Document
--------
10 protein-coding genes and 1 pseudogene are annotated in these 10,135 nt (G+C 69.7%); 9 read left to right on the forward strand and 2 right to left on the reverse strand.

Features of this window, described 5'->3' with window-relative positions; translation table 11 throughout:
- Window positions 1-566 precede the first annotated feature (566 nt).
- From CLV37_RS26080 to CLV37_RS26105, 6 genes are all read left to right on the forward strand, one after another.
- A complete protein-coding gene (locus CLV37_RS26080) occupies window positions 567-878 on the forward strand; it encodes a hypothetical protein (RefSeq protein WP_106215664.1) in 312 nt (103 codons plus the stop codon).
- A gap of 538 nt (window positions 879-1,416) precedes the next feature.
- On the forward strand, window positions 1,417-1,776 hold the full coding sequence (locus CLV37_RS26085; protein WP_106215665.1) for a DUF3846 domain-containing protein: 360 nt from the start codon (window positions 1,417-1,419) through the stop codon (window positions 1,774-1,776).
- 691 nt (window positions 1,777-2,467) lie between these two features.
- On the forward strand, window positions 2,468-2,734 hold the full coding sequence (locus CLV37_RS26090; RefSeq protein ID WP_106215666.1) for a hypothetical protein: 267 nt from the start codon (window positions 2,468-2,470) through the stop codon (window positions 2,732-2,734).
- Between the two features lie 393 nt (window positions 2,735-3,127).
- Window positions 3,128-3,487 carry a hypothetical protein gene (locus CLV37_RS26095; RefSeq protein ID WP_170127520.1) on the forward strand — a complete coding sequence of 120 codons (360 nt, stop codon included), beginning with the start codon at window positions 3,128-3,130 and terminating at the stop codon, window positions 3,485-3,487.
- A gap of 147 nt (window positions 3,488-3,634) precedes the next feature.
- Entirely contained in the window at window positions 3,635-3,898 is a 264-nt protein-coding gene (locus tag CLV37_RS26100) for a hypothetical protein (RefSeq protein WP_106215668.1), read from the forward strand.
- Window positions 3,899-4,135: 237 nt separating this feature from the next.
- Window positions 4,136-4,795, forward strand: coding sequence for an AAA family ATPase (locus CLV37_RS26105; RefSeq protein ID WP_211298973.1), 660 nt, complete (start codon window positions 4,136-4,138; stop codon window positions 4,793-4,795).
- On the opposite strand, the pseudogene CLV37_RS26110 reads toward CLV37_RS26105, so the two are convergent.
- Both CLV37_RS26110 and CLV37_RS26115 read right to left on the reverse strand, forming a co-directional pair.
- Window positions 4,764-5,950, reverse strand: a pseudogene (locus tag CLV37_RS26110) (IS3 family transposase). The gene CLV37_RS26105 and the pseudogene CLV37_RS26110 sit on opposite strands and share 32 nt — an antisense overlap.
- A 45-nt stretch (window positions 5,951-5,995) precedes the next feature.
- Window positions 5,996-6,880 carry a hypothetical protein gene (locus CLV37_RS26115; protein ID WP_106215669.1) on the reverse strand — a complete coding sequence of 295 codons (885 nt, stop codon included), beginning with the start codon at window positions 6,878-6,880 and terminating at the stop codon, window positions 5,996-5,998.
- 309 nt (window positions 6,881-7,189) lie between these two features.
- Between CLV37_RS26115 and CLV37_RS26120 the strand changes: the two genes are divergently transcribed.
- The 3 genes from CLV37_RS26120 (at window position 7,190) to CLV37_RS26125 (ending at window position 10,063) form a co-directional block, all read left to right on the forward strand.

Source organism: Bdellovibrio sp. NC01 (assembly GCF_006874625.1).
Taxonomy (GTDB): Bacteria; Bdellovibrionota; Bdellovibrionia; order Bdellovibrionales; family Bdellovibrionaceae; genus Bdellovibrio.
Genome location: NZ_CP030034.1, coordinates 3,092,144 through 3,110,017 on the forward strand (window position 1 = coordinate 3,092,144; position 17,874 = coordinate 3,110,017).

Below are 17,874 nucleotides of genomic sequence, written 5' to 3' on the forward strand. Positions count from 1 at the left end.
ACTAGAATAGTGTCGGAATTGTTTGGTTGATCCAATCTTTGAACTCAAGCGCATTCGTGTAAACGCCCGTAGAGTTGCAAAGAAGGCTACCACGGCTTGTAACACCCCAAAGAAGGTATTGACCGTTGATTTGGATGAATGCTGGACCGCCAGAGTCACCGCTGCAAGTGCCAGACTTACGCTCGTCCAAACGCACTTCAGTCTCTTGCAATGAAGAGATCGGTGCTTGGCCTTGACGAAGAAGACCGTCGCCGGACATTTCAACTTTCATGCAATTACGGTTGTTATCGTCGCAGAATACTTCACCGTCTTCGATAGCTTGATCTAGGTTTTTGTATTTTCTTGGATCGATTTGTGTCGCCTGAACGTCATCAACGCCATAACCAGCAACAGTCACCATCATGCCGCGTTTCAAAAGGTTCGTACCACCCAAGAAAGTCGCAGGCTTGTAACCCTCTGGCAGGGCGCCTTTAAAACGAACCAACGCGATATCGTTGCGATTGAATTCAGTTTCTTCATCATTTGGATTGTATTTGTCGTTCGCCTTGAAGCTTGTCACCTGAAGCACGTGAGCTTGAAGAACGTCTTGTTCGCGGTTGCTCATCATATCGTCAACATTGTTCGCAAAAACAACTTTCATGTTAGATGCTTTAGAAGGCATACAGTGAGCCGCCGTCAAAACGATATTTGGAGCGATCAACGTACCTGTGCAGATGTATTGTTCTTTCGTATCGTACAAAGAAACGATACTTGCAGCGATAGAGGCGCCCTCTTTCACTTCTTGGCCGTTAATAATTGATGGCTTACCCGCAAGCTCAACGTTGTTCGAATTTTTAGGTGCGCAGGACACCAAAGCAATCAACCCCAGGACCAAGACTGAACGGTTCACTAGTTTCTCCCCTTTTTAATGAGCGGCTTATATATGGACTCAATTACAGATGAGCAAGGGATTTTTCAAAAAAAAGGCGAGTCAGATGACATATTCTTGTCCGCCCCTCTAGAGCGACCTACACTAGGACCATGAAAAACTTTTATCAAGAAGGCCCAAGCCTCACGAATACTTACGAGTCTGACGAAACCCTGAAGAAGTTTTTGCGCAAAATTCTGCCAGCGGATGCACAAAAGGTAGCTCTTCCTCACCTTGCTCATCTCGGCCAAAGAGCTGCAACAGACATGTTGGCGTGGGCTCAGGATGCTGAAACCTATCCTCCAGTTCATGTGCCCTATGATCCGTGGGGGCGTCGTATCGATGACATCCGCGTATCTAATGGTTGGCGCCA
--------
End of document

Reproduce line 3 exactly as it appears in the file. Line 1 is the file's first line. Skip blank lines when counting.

- Window positions 1-566 precede the first annotated feature (566 nt).